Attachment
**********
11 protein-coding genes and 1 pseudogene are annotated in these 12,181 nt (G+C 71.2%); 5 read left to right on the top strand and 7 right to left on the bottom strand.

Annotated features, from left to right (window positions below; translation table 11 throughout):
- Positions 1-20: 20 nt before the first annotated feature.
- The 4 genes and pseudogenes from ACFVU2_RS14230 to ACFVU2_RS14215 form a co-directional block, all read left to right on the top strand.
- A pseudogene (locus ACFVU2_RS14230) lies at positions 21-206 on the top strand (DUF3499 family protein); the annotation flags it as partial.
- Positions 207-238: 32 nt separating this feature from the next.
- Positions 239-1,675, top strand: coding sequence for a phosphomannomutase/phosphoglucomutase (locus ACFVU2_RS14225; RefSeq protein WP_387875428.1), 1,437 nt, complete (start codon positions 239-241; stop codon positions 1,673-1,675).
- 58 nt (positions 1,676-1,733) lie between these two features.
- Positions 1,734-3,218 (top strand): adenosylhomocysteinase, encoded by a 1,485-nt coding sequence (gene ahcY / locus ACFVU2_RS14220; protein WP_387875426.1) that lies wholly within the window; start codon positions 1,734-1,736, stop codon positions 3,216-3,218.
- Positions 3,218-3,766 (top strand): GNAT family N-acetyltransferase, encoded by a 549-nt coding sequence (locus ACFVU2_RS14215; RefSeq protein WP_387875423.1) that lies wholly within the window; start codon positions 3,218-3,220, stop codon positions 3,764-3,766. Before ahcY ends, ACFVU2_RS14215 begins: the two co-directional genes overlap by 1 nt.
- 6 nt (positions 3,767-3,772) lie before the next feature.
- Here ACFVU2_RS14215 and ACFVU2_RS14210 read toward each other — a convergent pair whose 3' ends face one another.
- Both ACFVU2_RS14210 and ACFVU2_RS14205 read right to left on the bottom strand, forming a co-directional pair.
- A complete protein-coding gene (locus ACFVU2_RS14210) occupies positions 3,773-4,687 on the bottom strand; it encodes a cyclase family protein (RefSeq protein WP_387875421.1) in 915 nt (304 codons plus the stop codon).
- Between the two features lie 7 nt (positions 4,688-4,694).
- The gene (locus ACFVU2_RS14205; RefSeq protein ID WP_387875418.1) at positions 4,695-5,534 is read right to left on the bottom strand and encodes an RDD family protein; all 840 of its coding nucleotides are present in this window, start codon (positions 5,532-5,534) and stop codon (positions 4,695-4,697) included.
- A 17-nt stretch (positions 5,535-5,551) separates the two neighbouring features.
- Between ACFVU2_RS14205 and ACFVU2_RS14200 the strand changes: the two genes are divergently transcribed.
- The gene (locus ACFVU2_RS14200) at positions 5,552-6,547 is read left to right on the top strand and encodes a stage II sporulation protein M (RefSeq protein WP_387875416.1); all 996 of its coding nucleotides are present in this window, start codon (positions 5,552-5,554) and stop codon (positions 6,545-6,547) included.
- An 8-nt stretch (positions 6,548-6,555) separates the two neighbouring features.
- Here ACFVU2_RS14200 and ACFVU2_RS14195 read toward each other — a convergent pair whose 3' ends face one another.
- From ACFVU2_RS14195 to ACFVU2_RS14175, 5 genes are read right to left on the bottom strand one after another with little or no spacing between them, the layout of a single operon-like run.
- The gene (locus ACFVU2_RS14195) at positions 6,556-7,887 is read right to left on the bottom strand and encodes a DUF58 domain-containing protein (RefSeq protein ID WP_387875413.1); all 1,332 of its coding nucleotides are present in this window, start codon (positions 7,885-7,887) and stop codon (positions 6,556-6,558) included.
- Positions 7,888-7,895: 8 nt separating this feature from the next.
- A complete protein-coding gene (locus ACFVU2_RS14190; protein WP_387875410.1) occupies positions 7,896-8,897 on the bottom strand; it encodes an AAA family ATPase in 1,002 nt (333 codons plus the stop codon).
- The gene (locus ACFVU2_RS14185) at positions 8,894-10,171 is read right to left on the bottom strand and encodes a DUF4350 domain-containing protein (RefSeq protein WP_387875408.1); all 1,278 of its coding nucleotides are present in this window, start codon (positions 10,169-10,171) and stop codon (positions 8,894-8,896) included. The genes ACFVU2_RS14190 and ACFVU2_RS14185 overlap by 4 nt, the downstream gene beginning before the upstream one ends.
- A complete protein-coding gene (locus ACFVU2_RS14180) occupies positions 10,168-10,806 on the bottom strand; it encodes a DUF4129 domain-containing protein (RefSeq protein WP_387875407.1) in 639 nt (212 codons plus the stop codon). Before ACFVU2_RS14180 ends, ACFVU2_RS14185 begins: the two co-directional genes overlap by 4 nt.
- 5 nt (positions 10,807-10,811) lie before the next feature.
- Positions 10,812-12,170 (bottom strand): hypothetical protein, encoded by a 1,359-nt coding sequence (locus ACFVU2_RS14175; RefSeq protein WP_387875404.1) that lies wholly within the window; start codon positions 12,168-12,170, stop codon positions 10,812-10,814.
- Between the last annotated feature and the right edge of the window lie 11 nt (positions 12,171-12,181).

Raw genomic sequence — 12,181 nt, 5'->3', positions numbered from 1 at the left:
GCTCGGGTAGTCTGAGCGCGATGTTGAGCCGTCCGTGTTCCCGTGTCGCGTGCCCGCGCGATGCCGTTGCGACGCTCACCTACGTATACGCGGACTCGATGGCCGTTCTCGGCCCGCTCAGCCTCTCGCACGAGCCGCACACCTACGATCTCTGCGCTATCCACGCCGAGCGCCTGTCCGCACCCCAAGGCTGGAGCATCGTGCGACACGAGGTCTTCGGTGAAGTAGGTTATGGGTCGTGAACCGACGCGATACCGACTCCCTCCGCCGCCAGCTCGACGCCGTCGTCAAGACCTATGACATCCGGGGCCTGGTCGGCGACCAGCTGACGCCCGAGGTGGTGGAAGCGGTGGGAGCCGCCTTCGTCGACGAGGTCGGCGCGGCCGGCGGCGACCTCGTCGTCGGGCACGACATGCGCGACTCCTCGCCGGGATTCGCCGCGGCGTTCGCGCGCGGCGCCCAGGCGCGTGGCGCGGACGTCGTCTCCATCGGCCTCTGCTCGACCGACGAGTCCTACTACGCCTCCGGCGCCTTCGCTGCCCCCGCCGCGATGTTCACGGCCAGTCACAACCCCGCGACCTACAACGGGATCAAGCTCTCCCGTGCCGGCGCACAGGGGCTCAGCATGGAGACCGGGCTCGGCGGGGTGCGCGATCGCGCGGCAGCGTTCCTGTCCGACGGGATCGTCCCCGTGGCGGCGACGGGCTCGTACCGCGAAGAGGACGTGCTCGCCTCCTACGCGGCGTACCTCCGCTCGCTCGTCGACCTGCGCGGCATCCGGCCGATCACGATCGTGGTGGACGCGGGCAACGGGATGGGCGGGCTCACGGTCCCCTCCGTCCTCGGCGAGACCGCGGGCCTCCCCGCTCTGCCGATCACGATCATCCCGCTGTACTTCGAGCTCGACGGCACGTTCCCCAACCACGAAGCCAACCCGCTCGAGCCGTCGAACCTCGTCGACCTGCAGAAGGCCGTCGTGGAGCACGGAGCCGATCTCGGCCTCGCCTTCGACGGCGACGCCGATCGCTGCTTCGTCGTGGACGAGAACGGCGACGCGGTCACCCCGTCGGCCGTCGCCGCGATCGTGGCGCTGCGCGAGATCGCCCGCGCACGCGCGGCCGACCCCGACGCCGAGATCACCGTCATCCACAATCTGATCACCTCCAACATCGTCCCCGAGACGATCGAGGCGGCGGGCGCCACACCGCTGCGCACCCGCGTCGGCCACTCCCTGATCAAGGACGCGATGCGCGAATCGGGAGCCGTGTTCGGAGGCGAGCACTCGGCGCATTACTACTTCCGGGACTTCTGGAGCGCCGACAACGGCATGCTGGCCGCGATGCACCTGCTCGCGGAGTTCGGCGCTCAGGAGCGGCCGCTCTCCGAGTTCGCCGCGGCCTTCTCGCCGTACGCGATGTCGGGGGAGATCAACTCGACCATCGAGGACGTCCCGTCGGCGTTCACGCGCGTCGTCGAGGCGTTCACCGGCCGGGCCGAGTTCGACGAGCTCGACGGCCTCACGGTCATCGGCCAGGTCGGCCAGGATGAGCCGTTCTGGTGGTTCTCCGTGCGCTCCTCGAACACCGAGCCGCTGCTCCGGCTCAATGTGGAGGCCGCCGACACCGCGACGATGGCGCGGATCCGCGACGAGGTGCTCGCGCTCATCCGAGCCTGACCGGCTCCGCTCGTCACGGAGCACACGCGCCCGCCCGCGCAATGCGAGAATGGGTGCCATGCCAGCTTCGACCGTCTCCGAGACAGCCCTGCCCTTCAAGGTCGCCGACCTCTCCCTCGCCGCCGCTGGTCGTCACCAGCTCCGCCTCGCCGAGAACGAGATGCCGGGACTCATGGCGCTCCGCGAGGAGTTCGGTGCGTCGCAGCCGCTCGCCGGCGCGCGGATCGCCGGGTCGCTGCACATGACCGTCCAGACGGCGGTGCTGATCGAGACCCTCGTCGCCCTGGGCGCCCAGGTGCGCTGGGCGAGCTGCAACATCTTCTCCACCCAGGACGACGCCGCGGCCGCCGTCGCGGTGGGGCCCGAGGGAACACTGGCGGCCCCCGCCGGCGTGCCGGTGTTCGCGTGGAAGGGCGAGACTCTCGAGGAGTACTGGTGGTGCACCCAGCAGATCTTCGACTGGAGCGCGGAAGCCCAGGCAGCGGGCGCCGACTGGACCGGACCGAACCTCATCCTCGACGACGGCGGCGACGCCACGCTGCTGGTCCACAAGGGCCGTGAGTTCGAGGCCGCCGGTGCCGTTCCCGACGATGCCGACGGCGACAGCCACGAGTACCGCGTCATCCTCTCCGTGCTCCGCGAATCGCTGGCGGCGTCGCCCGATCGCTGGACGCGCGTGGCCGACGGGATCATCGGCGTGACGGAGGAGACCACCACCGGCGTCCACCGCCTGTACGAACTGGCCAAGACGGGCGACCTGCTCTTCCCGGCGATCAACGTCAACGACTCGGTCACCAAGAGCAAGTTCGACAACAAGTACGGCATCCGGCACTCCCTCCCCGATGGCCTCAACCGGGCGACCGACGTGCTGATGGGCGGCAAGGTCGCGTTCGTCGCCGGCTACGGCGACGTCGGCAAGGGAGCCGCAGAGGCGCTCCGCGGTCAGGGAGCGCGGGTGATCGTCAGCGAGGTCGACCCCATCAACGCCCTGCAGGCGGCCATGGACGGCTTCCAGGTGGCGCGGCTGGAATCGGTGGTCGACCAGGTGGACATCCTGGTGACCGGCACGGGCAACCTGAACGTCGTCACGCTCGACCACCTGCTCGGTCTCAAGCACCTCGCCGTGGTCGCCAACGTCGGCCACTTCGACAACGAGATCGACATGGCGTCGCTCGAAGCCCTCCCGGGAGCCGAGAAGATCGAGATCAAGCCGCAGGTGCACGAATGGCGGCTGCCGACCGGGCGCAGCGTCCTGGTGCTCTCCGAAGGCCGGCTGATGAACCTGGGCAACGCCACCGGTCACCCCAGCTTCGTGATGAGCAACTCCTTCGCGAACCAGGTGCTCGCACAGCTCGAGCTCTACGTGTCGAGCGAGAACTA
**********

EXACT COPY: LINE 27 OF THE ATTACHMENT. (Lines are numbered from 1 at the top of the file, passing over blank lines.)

- A complete protein-coding gene (locus ACFVU2_RS14180) occupies positions 10,168-10,806 on the bottom strand; it encodes a DUF4129 domain-containing protein (RefSeq protein WP_387875407.1) in 639 nt (212 codons plus the stop codon). Before ACFVU2_RS14180 ends, ACFVU2_RS14185 begins: the two co-directional genes overlap by 4 nt.